The fallout from Brazil's rotten meat scandal accelerated on Monday when China, a huge client, suspended imports and the European Union demanded a partial ban.
Another ban on Brazilian meat imposed by Chile sparked fears of a trade spat between the two South American partners.
A charm offensive by President Michel Temer, who even invited foreign ambassadors to a traditional meat restaurant in the capital Brasilia late Sunday, failed to calm importers.
China, which with Hong Kong is Brazil's biggest meat export market, said it needed to know more about the allegations that major meatpacking businesses bribed inspectors to get health certificates and masked tainted meat as fit for consumption.
"Until it receives more information, China will not unload meat imported from Brazil," the Brazilian agriculture ministry said.
It said Brazilian Agriculture Minister Blairo Maggi will hold a videoconference late Monday with Chinese authorities to offer "clarifications."
"We expect more than 30 countries to question Brazil about this issue," Maggi told a news conference.
If all of them halt imports of Brazilian meat, it will be catastrophic for the country, the minister said.
The European Commission, the EU executive arm, called on Brazil to immediately halt exports by four companies implicated in the scandal, the bloc's spokesman Enrico Brivio told reporters in Brussels.
Shortly after, the Brazilian government said it had complied, halting exports by all 21 meat processors under investigation.
But after Chile announced a "temporary" ban on Brazilian meat products, Maggi angrily threatened reprisals.
"We are major importers of Chilean products: fish, fruit and other products, and Brazilians demand that we should erect barriers. Trade is like that," Maggi said.
South Korea, for its part, suspended distribution of chicken already imported from Brazil to inspect it for safety. But it has no plans to close its market to Brazilian meat, the South Korean embassy in Brasilia said.
At least 30 people have been arrested in the scandal, with Brazilian police raiding more than a dozen processing plants.
A poultry-processing plant run by the multinational BRF group and two meat-processing plants operated by the local Peccin company were shut down, the agriculture ministry said.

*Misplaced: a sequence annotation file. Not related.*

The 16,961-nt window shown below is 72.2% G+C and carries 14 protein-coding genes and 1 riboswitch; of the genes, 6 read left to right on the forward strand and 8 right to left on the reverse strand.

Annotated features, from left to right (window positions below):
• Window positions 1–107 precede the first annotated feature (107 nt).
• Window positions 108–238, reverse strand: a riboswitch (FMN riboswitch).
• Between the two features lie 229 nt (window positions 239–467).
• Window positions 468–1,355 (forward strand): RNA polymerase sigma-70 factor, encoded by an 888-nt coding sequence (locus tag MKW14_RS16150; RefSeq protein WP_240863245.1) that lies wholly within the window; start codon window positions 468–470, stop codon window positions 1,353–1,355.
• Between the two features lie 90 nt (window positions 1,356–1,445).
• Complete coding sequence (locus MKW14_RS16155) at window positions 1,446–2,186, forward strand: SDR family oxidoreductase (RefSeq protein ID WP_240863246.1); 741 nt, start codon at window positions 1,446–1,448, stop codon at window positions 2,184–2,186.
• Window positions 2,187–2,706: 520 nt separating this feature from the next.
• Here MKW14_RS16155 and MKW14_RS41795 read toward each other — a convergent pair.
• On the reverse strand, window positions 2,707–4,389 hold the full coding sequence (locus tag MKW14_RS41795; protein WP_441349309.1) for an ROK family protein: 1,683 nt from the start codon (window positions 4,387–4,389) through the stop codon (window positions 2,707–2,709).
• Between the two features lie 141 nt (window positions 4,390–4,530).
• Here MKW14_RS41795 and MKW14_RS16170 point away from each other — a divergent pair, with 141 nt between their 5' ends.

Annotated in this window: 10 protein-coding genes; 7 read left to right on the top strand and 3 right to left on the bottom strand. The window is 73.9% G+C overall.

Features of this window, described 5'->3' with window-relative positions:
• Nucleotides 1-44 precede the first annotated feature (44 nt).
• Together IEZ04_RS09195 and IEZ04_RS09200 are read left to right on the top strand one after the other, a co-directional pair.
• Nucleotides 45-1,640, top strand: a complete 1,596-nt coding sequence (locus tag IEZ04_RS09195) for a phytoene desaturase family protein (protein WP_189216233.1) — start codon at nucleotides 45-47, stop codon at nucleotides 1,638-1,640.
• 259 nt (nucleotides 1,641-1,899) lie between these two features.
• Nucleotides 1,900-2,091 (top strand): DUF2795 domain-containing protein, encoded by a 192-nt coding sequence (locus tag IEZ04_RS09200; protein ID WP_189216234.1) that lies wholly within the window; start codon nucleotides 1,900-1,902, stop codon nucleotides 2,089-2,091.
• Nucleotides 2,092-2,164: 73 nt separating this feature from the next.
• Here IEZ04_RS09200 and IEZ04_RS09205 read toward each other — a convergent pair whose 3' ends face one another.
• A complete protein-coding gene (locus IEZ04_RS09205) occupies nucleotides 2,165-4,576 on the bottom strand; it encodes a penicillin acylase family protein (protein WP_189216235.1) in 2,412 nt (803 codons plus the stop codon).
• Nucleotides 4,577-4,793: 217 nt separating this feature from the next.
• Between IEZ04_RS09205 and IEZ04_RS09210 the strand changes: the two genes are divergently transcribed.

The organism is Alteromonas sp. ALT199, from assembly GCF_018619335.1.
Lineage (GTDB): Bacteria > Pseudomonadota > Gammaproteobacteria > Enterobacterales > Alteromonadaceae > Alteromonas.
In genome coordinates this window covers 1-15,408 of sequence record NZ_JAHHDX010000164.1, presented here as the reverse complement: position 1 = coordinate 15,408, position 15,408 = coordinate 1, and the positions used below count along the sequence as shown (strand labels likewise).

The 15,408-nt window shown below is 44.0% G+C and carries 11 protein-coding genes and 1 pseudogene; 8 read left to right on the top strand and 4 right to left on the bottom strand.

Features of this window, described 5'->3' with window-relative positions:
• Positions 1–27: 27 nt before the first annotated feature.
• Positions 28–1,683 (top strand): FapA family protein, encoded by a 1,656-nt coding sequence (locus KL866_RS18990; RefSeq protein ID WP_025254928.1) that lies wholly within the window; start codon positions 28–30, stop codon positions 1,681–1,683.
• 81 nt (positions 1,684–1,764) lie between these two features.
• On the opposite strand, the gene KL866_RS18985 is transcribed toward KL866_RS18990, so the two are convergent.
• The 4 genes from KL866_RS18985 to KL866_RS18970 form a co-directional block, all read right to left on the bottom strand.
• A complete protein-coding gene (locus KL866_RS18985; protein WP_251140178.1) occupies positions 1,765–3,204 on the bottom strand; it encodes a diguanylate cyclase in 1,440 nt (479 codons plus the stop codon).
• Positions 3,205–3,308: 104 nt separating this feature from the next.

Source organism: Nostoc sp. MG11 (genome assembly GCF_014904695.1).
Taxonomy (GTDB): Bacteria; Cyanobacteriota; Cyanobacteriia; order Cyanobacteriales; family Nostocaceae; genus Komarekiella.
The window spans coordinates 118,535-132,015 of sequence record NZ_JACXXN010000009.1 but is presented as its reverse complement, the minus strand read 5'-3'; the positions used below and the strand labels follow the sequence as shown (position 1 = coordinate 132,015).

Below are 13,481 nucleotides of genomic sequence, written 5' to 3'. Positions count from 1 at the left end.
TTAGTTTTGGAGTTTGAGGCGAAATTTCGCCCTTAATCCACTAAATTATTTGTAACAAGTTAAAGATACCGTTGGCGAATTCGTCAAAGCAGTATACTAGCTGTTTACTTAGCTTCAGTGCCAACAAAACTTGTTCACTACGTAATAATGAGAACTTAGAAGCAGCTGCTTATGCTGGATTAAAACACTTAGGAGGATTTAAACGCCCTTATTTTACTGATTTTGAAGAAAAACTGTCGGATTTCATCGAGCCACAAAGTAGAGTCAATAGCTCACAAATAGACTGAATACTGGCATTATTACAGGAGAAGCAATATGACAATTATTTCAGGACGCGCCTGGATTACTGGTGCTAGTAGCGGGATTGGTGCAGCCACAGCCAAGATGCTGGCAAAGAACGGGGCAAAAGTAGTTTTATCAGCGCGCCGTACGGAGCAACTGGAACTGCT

- New blow for Brazil -
Brazil is the world's biggest beef- and poultry-exporting nation and the row is especially unwelcome when the country is struggling to overcome its worst recession in history.
Market analysis group Capital Economics warned the scandal over Brazil's meat exports could derail the country's economic recovery.
"Brazil is facing a potential loss of export revenues of about $3.5 billion. That's the equivalent of about 0.2 percent of GDP," Capital Economics said.
"The economic impact will depend to a large extent on how long any bans stay in place. There are some reasons for optimism here."
Officials are arguing that there is no systemic corruption or health problem in the meat industry and that the police operation uncovered only a few bad apples.
"Agribusiness is extremely important for us in Brazil," Temer said in an address Monday. "It cannot be discredited just because of a small group."
The scandal also broke just days before the start of negotiations to seek a free-trade accord between the European Union and several South American countries including Brazil.
Brazilian meat is exported to more than 150 countries, with principal markets also including Japan, Saudi Arabia and Russia.
Sales in 2016 reached $5.9 billion in poultry and $4.3 billion in beef, according to Brazilian government data. Total meat exports amount to about seven percent of exports and 0.7 percent of gross domestic product, according to Capital Economics.
France and other European countries are wary about opening up the EU meat market to countries in the South American Mercosur bloc, which includes major exporters Brazil and Argentina. Paraguay and Uruguay are the other members.